I just finished reading an articleon a wonderful site titled No Dual Language Immersion School for My Son’ http://spanglishbaby.com/2012/03/no-dual-language-immersion-school-for-my-son-yet/
This mother, a Colombian born like me, just heard that her son didn’t make the lottery for the Dual language-two way school in California. I felt so sad because I remember being at that moment 5 years ago when I received notice that my son, now in 3rd grade in a two-way dual language school in Boston, was waitlisted. I don’t understand why we are limited in our choices, why do we wait to teach our children a second language until they get to high school. How do we create equity for all students when we don’t equip them with the right tools and opportunities– like becoming bilingual/multilingual. Why do we send them the message that their language must be sacrificed at the expense of learning and living in an English only “world” until they get to high school and then we tell them that they need to be prepared for a “global” community. Make your voice heard! Let’s organize to promote more dual language schools.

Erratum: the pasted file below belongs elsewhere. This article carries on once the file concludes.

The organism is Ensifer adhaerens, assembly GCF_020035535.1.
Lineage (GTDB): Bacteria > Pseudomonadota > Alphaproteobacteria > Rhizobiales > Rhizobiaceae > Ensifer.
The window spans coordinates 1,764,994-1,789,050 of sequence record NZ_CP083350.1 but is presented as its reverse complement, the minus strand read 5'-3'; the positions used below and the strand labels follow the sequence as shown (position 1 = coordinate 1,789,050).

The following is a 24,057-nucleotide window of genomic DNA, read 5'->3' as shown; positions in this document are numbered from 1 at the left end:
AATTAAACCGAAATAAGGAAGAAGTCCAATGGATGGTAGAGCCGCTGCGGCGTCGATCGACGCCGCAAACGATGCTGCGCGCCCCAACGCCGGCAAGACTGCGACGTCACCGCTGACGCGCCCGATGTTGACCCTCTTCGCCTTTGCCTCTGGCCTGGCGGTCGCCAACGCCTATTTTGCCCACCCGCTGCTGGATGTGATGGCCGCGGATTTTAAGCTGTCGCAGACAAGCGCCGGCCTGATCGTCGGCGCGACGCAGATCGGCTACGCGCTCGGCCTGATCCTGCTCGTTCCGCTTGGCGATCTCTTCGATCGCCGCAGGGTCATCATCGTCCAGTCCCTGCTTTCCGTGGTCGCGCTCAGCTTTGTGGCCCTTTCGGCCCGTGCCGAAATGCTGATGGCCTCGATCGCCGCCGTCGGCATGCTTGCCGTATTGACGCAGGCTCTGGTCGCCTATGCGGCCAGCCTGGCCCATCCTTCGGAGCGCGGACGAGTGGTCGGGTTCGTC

Here are some strategies I tried and worked for now:
1. Ask about a wait list and get on it
2. Call the district office and follow up on the wait list and do the same at the school every week.
3. Don’t give up!
4. Call when school starts and let them know you are waiting for a spot and you would like to know how many students have not shown up the 1st, 2nd, and 3rd week–schools must open spots after that point
5. Try for a transfer during the school year
6. Try again for next year
7. Get involved with the parent group and perhaps they have other ideas
Good luck to all the professionals and parents who believe that all children deserve a school experience that prepares them to be global learners– dual language school (AKA Two way programs)
Claudia is a Full Professor of Education and Chair of the Education Program at Lasell University. Claudia is a researcher, consultant, and teacher educator committed to addressing the needs of bilingual students who are learning English and have a disability.